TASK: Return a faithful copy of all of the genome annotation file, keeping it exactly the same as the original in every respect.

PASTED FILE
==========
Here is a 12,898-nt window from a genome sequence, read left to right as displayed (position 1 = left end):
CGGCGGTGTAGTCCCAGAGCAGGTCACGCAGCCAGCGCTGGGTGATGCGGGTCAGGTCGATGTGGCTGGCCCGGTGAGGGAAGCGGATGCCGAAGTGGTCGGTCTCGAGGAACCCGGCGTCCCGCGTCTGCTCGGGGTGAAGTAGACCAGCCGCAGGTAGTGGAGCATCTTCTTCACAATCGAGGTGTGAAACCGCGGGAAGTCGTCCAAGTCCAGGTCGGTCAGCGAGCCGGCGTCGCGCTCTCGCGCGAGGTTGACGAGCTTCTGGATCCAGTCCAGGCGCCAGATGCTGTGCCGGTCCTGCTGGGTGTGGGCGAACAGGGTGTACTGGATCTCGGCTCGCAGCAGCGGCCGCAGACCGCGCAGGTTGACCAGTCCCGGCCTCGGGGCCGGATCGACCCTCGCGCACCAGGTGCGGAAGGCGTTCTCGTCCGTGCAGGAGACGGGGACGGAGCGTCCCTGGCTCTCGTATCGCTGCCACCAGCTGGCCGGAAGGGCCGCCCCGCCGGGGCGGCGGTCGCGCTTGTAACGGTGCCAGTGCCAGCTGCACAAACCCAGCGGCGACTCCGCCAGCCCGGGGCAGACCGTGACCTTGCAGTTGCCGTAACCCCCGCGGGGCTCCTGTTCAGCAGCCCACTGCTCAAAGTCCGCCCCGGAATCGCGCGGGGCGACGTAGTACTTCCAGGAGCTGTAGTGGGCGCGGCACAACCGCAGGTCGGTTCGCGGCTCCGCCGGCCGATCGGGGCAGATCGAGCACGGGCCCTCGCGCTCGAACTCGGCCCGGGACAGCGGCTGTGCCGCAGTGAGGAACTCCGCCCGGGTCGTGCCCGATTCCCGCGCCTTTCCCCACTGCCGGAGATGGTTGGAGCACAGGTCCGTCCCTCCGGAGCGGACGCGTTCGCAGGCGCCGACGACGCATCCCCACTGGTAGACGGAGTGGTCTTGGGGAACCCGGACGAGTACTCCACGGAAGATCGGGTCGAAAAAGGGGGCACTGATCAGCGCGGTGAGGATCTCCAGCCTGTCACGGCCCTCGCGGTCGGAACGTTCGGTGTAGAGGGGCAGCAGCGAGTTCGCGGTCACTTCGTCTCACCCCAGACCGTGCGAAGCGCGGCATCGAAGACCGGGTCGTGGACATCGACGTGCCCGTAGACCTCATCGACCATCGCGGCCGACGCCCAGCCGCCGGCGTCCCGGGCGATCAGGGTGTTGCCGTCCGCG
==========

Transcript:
Here is a 12,898-nt window from a genome sequence, read left to right as displayed (position 1 = left end):
CGGCGGTGTAGTCCCAGAGCAGGTCACGCAGCCAGCGCTGGGTGATGCGGGTCAGGTCGATGTGGCTGGCCCGGTGAGGGAAGCGGATGCCGAAGTGGTCGGTCTCGAGGAACCCGGCGTCCCGCGTCTGCTCGGGGTGAAGTAGACCAGCCGCAGGTAGTGGAGCATCTTCTTCACAATCGAGGTGTGAAACCGCGGGAAGTCGTCCAAGTCCAGGTCGGTCAGCGAGCCGGCGTCGCGCTCTCGCGCGAGGTTGACGAGCTTCTGGATCCAGTCCAGGCGCCAGATGCTGTGCCGGTCCTGCTGGGTGTGGGCGAACAGGGTGTACTGGATCTCGGCTCGCAGCAGCGGCCGCAGACCGCGCAGGTTGACCAGTCCCGGCCTCGGGGCCGGATCGACCCTCGCGCACCAGGTGCGGAAGGCGTTCTCGTCCGTGCAGGAGACGGGGACGGAGCGTCCCTGGCTCTCGTATCGCTGCCACCAGCTGGCCGGAAGGGCCGCCCCGCCGGGGCGGCGGTCGCGCTTGTAACGGTGCCAGTGCCAGCTGCACAAACCCAGCGGCGACTCCGCCAGCCCGGGGCAGACCGTGACCTTGCAGTTGCCGTAACCCCCGCGGGGCTCCTGTTCAGCAGCCCACTGCTCAAAGTCCGCCCCGGAATCGCGCGGGGCGACGTAGTACTTCCAGGAGCTGTAGTGGGCGCGGCACAACCGCAGGTCGGTTCGCGGCTCCGCCGGCCGATCGGGGCAGATCGAGCACGGGCCCTCGCGCTCGAACTCGGCCCGGGACAGCGGCTGTGCCGCAGTGAGGAACTCCGCCCGGGTCGTGCCCGATTCCCGCGCCTTTCCCCACTGCCGGAGATGGTTGGAGCACAGGTCCGTCCCTCCGGAGCGGACGCGTTCGCAGGCGCCGACGACGCATCCCCACTGGTAGACGGAGTGGTCTTGGGGAACCCGGACGAGTACTCCACGGAAGATCGGGTCGAAAAAGGGGGCACTGATCAGCGCGGTGAGGATCTCCAGCCTGTCACGGCCCTCGCGGTCGGAACGTTCGGTGTAGAGGGGCAGCAGCGAGTTCGCGGTCACTTCGTCTCACCCCAGACCGTGCGAAGCGCGGCATCGAAGACCGGGTCGTGGACATCGACGTGCCCGTAGACCTCATCGACCATCGCGGCCGACGCCCAGCCGCCGGCGTCCCGGGCGATCAGGGTGTTGCCGTCCGCG